David Brooks is an op-ed contributor to The New York Times. His forte is insightful critique and analysis of culture, politics, and, often times, religion. In 2015 he wrote a spectacular book entitled, The Road to Character. In an April 2015 op-ed piece, he spelled out the main tension of the book, the very tension of character, as one that vacillates between resume and eulogy virtues:
It occurred to me that there were two sets of virtues, the résumé virtues and the eulogy virtues. The résumé virtues are the skills you bring to the marketplace. The eulogy virtues are the ones that are talked about at your funeral — whether you were kind, brave, honest or faithful. Were you capable of deep love?
We all know that the eulogy virtues are more important than the résumé ones. But our culture and our educational systems spend more time teaching the skills and strategies you need for career success than the qualities you need to radiate that sort of inner light. Many of us are clearer on how to build an external career than on how to build inner character.
But if you live for external achievement, years pass and the deepest parts of you go unexplored and unstructured. You lack a moral vocabulary. It is easy to slip into a self-satisfied moral mediocrity. You grade yourself on a forgiving curve. You figure as long as you are not obviously hurting anybody and people seem to like you, you must be O.K. But you live with an unconscious boredom, separated from the deepest meaning of life and the highest moral joys. Gradually, a humiliating gap opens between your actual self and your desired self, between you and those incandescent souls you sometimes meet. (“The Moral Bucket List,” The New York Times, April 11, 2015)
Progress has given us the greatest achievements in science and also given us the ethnic cleansing of entire people groups. Absent a moral compass, progress moves forward in any direction—and often not towards the ways of God.
The pervasive pragmatism of a western culture mired in individualism, consumerism, and materialism slowly erodes the soul of followers of Jesus. The appeal of “resume virtues” rewards us more instantaneously than “eulogy virtues.” But the grand goal for Christians is not an easier life, a selfish life, or simply getting ahead. We live lives that should mean something to others—we should embody hope.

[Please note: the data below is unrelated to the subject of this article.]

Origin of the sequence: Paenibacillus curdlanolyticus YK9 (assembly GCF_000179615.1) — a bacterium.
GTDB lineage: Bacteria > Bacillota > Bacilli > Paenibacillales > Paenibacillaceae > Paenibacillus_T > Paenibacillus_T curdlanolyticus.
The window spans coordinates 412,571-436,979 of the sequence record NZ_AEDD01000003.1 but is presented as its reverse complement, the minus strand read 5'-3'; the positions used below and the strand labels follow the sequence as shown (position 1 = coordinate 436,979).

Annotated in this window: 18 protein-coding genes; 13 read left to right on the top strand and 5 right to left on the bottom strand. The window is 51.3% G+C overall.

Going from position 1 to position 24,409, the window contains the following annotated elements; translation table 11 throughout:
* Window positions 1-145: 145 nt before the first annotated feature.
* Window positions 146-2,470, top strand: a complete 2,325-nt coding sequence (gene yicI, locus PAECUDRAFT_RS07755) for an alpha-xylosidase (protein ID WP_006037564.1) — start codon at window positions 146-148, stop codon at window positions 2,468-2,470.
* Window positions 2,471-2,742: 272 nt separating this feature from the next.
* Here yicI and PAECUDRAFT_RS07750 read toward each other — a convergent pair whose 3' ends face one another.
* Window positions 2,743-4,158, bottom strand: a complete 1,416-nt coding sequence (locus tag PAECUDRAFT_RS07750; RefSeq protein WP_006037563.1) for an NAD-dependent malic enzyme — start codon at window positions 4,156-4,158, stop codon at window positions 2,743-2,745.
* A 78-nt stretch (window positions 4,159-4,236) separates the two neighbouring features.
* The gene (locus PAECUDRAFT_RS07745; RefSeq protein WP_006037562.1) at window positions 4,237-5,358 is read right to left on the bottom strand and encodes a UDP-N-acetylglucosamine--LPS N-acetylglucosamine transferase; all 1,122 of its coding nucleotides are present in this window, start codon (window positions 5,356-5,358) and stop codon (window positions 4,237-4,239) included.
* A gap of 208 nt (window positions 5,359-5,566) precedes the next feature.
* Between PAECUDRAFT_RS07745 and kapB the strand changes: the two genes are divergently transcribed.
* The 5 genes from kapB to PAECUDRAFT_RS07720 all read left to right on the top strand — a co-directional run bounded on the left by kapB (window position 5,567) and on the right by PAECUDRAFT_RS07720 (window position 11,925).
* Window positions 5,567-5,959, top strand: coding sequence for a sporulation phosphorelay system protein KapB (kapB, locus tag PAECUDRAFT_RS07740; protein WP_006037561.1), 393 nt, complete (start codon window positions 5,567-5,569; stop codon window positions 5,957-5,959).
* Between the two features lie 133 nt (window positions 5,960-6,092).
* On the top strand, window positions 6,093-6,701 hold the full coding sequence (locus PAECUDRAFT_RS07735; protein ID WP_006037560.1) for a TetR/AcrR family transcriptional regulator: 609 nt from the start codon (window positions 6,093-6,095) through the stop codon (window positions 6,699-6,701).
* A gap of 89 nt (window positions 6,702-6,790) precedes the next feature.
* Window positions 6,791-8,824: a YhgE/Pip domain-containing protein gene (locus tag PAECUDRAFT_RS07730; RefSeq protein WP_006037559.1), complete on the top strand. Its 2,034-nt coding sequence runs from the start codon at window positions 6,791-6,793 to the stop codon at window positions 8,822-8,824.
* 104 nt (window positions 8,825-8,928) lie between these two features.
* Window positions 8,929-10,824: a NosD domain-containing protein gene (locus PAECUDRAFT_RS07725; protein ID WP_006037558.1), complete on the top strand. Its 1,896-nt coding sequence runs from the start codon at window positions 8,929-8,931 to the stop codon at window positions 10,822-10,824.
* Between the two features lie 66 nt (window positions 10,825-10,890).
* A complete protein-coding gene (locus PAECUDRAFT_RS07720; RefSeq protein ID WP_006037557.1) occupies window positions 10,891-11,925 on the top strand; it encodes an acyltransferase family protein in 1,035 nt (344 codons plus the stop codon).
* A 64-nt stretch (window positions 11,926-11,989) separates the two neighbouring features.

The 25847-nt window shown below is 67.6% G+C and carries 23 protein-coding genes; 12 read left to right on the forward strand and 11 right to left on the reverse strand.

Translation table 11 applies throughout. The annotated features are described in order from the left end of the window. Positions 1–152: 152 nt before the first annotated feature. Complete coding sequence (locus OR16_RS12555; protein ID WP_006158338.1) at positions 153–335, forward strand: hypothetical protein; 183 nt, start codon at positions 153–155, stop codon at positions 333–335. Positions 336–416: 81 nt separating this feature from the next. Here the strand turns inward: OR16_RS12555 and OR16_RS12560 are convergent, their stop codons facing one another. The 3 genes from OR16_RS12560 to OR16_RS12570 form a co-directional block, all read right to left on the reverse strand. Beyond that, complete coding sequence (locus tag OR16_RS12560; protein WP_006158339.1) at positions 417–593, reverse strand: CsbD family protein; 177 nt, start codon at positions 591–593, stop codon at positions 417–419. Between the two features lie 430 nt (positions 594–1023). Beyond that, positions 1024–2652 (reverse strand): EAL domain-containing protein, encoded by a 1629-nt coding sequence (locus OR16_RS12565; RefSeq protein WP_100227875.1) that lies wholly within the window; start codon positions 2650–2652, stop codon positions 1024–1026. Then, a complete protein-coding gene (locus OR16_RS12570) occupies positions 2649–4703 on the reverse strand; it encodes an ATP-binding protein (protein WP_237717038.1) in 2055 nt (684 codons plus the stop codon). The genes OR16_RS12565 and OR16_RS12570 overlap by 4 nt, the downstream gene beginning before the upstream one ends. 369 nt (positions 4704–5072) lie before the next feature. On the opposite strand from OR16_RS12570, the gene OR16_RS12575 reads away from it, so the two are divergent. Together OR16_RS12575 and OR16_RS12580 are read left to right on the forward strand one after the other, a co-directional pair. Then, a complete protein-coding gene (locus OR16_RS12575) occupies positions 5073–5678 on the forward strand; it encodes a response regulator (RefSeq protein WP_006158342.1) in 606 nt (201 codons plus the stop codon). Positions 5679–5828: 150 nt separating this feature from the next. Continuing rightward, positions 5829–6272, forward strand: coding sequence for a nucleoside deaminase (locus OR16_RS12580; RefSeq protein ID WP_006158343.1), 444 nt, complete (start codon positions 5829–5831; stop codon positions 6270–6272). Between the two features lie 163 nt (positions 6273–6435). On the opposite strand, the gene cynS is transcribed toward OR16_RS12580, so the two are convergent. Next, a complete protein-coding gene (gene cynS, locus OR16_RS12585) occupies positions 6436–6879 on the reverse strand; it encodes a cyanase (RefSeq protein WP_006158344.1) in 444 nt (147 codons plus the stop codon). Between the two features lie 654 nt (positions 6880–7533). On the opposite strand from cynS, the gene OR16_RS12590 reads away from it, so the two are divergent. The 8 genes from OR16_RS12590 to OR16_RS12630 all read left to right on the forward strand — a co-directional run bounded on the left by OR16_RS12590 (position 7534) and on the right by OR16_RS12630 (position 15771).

And if hope can penetrate war bunkers and prison walls, how much more can it create a people who are merciful and shrewd in their engagement of the world around them. To a world of progress, we live by the challenge of Jesus when he sent out the first disciples: “Therefore be as shrewd as snakes and as innocent as doves” (Matthew 10:16, NIV).
Optimism claims everything will be all right despite facing reality. Hope accepts reality, the poverty of spirit that underlies all fear and instigates all tragedies…and looks to something larger—hope always tries to piece together meaning in a world searching for understanding.
Progress is amoral and western society is indebted, entrenched, and, often times, enslaved to it. Hope—not the optimism of progress that claims bigger, better, ahistoric—provides the framework, the bumpers, for how Christians engage the cultures around them.
Hope allows us to be humble—we don’t make up the world. Hope allows us to be winsome—we know how the story ends. Hope allows us to be empowering—we don’t have to win. Hope allows us to be servants—we know the Author. Hope comes out in the funeral eulogy and never in the resume. Yet my thoughts think more fondly and my memory is more sacred of one at a funeral than the list of accomplishments they presented on a resume.
I think we all want to offer the world something of lasting worth.